Posted by Charles Golvin on October 6, 2011
The outpouring of remembrance and appreciation of Steve Jobs reflects the breadth of his influence: on technology, on industries ranging from music to retail, on consumer behavior, and on individuals — it’s nigh impossible to think of a CEO about whom consumers feel as passionately. Steve Jobs was many things — visionary, business disruptor, marketing genius — but his most indelible mark is in the products he created.
Of course, it’s overly simplistic to advise product strategists that they should emulate Steve Jobs — I might as well say “be visionary!” or “create the future!” But there are key lessons in product strategy that spell success for mere mortals:
- Simpler is better. Too often, reviewers and commentators characterize Apple’s products and interfaces as “intuitive.” For an entirely new product like the iPad, there is very little intuition on which to draw — therefore it is critical to ruthlessly simplify and make it abundantly clear to the customer how a function works. One reason that people love Apple products is that they spend their time doing, not figuring out how to do. Keep it simple.
- Have the courage of your convictions. Steve Jobs has many famous quotes along the lines of “we all do this today . . . and it sucks” — in every case, he believed these experiences could be better, asked himself how things should work, and took it in hand to realize that vision. Apple famously eschews market research in its product ideation and design (which is not the same as not valuing market research) because it believes in its vision for a better experience. Believe in your vision.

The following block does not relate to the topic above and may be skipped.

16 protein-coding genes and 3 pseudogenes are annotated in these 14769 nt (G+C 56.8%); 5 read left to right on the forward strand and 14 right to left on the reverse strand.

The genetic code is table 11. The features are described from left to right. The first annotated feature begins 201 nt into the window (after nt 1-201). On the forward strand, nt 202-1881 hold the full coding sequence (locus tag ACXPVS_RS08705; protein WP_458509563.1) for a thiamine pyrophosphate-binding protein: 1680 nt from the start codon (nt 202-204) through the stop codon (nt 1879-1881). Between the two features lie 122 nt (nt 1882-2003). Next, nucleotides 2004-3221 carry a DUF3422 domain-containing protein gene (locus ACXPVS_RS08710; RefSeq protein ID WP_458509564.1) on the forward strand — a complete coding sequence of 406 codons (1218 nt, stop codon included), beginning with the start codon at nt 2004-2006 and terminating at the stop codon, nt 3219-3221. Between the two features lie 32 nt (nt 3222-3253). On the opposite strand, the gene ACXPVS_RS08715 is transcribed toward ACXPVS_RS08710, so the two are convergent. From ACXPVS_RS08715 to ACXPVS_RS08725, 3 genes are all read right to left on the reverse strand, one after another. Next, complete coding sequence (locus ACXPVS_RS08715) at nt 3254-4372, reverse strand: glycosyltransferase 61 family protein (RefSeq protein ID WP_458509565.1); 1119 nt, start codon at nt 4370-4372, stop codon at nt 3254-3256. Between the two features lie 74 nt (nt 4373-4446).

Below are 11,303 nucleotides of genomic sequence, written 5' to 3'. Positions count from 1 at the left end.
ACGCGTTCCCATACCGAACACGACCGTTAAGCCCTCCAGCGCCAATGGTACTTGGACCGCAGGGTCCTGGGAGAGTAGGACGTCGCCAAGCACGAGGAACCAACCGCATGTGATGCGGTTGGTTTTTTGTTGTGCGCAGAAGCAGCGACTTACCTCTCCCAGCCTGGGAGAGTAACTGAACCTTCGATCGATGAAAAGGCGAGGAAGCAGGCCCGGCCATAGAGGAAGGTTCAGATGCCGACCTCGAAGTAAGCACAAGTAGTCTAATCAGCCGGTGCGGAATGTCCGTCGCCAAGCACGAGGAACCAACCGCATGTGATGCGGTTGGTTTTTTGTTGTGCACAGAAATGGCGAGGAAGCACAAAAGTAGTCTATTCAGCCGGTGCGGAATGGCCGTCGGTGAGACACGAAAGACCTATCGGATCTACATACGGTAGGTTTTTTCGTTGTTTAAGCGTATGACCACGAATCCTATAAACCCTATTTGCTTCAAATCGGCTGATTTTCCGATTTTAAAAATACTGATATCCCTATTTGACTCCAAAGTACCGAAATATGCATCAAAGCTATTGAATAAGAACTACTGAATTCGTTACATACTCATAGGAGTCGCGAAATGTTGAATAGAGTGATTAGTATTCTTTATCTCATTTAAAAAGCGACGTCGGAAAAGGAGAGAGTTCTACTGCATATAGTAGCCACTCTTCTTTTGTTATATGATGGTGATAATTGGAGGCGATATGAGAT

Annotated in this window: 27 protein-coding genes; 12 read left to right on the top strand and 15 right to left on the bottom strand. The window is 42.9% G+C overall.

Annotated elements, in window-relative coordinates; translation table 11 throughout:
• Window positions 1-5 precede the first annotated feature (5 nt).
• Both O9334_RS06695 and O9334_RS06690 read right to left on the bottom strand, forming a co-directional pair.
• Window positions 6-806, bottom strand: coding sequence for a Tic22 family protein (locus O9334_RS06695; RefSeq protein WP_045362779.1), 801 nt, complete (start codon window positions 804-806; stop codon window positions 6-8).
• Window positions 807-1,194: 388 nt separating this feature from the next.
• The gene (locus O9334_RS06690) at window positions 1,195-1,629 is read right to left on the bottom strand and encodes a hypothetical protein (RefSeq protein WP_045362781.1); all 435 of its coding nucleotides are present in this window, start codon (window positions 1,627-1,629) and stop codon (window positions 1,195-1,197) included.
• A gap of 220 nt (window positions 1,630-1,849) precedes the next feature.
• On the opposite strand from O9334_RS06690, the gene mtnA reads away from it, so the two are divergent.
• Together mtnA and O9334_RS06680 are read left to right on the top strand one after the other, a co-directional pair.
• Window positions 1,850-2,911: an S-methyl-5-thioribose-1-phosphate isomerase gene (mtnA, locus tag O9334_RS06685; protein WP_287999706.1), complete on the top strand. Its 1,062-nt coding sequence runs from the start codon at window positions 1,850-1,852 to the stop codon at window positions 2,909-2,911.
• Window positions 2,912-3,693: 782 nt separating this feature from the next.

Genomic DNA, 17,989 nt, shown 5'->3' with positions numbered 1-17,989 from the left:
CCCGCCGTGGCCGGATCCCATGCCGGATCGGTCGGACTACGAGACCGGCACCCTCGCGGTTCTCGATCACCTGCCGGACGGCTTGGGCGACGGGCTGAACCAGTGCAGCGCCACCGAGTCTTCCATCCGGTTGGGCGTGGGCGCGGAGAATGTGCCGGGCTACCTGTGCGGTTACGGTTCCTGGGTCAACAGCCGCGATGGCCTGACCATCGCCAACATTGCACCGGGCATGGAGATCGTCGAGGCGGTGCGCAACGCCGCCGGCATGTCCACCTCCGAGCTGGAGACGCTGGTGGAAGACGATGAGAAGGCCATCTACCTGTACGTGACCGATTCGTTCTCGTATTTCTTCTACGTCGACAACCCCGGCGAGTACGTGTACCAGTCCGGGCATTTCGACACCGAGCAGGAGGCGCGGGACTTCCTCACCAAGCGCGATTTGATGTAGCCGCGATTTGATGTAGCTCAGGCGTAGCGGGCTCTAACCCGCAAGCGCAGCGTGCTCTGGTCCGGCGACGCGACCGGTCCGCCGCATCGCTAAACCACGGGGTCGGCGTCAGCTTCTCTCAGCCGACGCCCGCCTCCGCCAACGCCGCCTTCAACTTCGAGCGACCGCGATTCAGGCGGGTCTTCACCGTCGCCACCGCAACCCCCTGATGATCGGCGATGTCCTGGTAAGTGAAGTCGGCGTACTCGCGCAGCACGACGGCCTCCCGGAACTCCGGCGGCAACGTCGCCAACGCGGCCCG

- Don’t ship product until it’s ready. Many people were amazed when Steve said that the iPad began its life a decade before its realization in the market. Some technology components, such as responsive touchscreens and affordable flash memory, took a long time to become viable. But Steve was not willing to ship the iPad until it realized his product vision, even if it took a decade. You never know; good things might fall out as a result of waiting — like the iPhone.
- If you don’t love your product, neither will your customers. Steve Jobs could be harsh in his criticism of others (often justifiably), but his products had to satisfy his most astute critic: himself. He often said that the people at Apple designed products they wanted to use, and, provided they did a good job in achieving that goal, their customers would feel likewise. Ask yourself whether you love your product — if the answer isn’t “yes,” then no amount of marketing or product placement will help.
Most of us owe some debt to Steve Jobs. If those of us in product strategy pay it by striving to emulate his achievements, we’ll do him the honor he deserves. Rest in peace, Steve.